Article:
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February 1, 2004

SEC: Buysiders Must Do More

By Gregory Bresiger

Some investment companies have more fiduciary responsibilities under new Securities and Exchange Commission rules. The rules require buyside firms to have new compliance programs to prevent a rehash of the recent market timing scandals. More broadly, the rules mean that service providers - a term which covers a wide range of financial professionals since investment companies outsource many of their services - must also obey the new regs.

These changes have been welcomed by the Investment Company Institute (ICI), the main trade group for the fund industry, which has commended the regulator's actions over the past few months.

"The SEC's proposals are bold and far reaching. They address areas that are essential to renewed investor confidence in mutual funds. We commend the Commission and its staff for putting before the public a strong set of reform proposals," according to Matthew Fink, president of the ICI.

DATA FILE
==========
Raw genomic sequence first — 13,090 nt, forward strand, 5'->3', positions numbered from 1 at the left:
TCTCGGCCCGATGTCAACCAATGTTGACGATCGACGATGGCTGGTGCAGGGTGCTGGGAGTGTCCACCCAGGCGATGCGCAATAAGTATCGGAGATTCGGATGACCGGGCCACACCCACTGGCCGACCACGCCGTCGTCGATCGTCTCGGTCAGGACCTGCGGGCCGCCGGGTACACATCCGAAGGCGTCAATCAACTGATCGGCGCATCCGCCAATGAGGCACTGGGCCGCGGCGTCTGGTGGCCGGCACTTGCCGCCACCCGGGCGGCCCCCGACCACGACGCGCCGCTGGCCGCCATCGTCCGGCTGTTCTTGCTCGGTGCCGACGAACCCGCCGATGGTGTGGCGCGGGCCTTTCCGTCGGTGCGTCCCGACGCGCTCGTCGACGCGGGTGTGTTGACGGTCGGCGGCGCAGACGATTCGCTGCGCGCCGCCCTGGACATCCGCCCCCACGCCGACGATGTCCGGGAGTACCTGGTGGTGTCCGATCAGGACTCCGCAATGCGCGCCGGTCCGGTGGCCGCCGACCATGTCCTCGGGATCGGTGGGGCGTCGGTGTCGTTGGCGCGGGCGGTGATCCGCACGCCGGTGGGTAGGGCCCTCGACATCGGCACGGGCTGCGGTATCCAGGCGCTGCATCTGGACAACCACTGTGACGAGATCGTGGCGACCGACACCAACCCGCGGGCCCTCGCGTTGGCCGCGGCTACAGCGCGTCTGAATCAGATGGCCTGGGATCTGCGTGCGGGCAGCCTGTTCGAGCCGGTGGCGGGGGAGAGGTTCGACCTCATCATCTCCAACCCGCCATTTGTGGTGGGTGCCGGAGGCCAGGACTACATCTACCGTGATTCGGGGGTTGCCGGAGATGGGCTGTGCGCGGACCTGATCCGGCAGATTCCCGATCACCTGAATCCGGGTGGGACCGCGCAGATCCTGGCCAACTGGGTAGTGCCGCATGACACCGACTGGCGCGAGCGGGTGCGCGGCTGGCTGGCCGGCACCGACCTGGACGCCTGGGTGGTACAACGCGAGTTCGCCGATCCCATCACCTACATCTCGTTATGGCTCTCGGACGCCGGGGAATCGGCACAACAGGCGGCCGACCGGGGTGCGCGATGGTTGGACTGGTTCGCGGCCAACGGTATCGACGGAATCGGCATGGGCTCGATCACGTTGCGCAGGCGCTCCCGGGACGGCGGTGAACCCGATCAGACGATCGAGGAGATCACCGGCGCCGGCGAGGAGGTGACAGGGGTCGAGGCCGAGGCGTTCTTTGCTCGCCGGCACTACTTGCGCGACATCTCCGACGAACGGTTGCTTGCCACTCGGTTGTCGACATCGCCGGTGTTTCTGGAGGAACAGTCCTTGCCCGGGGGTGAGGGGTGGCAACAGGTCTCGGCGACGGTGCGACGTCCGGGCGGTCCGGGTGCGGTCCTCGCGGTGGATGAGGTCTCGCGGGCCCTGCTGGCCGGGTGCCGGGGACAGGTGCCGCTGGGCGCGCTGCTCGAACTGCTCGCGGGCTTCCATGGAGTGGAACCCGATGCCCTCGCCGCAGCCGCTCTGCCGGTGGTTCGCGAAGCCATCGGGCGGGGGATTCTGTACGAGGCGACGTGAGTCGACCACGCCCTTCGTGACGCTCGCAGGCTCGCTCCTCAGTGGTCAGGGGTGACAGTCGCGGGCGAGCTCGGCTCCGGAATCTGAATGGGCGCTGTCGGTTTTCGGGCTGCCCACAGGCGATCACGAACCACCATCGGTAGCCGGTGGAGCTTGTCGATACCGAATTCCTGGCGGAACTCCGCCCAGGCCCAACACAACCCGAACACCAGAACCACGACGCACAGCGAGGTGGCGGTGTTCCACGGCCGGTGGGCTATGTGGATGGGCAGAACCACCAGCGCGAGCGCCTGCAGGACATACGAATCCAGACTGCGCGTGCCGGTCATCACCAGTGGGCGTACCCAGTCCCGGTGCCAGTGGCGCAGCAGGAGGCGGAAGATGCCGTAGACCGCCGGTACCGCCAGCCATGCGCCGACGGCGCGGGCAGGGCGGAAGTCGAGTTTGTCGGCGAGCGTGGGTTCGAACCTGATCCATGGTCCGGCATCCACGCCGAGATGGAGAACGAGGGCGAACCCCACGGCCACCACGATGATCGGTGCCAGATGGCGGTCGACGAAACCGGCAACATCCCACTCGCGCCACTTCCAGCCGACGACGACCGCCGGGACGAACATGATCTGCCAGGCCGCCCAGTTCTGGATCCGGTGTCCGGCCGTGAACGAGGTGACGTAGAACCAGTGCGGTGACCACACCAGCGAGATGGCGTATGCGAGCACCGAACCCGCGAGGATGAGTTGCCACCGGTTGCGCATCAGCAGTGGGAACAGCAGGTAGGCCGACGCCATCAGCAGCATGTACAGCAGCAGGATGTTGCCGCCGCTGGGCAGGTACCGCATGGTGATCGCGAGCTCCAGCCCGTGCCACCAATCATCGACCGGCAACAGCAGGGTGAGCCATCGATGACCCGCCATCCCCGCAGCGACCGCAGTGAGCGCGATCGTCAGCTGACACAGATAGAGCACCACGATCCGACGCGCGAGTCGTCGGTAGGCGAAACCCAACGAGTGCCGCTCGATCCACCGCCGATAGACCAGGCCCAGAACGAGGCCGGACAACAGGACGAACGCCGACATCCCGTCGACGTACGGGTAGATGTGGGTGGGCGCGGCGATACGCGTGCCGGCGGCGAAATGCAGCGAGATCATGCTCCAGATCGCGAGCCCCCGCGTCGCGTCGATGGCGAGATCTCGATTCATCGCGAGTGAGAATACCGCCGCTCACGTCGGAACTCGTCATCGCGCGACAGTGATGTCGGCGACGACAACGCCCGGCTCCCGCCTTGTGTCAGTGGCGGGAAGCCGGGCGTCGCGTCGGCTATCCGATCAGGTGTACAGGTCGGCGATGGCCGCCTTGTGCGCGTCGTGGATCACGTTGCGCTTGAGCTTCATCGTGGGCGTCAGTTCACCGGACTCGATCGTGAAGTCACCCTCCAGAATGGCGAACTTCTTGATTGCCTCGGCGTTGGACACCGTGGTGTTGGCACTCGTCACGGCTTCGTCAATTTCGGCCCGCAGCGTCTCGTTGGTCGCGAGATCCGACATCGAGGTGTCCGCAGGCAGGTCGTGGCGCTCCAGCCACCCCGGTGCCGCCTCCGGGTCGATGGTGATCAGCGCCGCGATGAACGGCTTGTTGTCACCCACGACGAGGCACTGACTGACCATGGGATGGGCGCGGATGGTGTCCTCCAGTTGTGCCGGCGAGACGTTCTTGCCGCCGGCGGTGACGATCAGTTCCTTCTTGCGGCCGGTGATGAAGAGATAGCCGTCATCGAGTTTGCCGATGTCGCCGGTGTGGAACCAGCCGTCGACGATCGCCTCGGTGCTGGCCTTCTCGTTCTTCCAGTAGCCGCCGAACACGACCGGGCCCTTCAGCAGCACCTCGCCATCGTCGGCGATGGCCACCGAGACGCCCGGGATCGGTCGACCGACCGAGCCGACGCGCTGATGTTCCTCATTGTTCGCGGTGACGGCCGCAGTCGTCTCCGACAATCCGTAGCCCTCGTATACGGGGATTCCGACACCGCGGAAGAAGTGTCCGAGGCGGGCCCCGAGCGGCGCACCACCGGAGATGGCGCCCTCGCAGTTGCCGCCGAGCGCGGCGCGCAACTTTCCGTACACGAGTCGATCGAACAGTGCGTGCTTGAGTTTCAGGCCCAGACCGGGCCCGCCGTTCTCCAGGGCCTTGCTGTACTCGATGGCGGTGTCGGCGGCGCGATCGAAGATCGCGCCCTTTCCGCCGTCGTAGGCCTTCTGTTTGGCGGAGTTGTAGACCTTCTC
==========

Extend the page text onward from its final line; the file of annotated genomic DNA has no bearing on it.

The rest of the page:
Nevertheless, a PricewaterhouseCoopers partner, Tony Evangelista, has warned that the new regs might run investment companies into problems because "when you have unaffiliated services providers it becomes much more difficult to oversee and take responsibility for certain aspects of their control environment."

Still, the ICI called on the NASD, formerly the National Association of Securities Dealers, and the SEC to go further on fund reforms. The ICI, arguing that more must be done to reduce conflicts of interest, wants the "abolition of virtually all third party, soft dollar arrangements, and a prohibition of directed brokerage." It also called for a two percent redemption fee on all short-term trading. And the ICI, in a shot at the NASD, noted that it has been calling for the regulator to enact a point of sale disclosure requirement for "more than six years."